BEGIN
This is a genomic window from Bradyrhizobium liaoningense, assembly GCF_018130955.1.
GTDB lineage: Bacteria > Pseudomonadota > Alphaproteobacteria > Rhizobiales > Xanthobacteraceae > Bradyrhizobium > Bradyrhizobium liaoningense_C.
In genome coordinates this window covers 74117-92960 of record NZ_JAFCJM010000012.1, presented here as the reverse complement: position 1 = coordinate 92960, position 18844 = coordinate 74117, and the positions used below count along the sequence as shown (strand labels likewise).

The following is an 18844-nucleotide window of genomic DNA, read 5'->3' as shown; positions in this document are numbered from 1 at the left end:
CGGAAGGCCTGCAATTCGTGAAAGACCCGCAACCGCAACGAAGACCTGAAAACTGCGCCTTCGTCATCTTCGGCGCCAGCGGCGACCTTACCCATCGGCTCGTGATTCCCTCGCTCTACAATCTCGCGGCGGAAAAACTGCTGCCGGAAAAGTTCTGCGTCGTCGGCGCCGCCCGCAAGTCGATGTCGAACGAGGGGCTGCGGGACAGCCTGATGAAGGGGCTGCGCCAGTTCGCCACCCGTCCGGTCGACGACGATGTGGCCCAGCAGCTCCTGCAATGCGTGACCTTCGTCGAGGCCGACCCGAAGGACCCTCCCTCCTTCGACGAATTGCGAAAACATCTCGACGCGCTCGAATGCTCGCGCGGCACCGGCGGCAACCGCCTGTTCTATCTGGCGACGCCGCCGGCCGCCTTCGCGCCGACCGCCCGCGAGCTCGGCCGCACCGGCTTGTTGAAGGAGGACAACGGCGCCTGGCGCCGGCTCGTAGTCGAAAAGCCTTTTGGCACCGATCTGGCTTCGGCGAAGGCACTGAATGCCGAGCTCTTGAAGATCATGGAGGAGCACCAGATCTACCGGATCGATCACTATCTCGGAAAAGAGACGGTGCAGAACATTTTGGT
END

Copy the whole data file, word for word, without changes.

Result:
This is a genomic window from Bradyrhizobium liaoningense, assembly GCF_018130955.1.
GTDB lineage: Bacteria > Pseudomonadota > Alphaproteobacteria > Rhizobiales > Xanthobacteraceae > Bradyrhizobium > Bradyrhizobium liaoningense_C.
In genome coordinates this window covers 74117-92960 of record NZ_JAFCJM010000012.1, presented here as the reverse complement: position 1 = coordinate 92960, position 18844 = coordinate 74117, and the positions used below count along the sequence as shown (strand labels likewise).

The following is an 18844-nucleotide window of genomic DNA, read 5'->3' as shown; positions in this document are numbered from 1 at the left end:
CGGAAGGCCTGCAATTCGTGAAAGACCCGCAACCGCAACGAAGACCTGAAAACTGCGCCTTCGTCATCTTCGGCGCCAGCGGCGACCTTACCCATCGGCTCGTGATTCCCTCGCTCTACAATCTCGCGGCGGAAAAACTGCTGCCGGAAAAGTTCTGCGTCGTCGGCGCCGCCCGCAAGTCGATGTCGAACGAGGGGCTGCGGGACAGCCTGATGAAGGGGCTGCGCCAGTTCGCCACCCGTCCGGTCGACGACGATGTGGCCCAGCAGCTCCTGCAATGCGTGACCTTCGTCGAGGCCGACCCGAAGGACCCTCCCTCCTTCGACGAATTGCGAAAACATCTCGACGCGCTCGAATGCTCGCGCGGCACCGGCGGCAACCGCCTGTTCTATCTGGCGACGCCGCCGGCCGCCTTCGCGCCGACCGCCCGCGAGCTCGGCCGCACCGGCTTGTTGAAGGAGGACAACGGCGCCTGGCGCCGGCTCGTAGTCGAAAAGCCTTTTGGCACCGATCTGGCTTCGGCGAAGGCACTGAATGCCGAGCTCTTGAAGATCATGGAGGAGCACCAGATCTACCGGATCGATCACTATCTCGGAAAAGAGACGGTGCAGAACATTTTGGT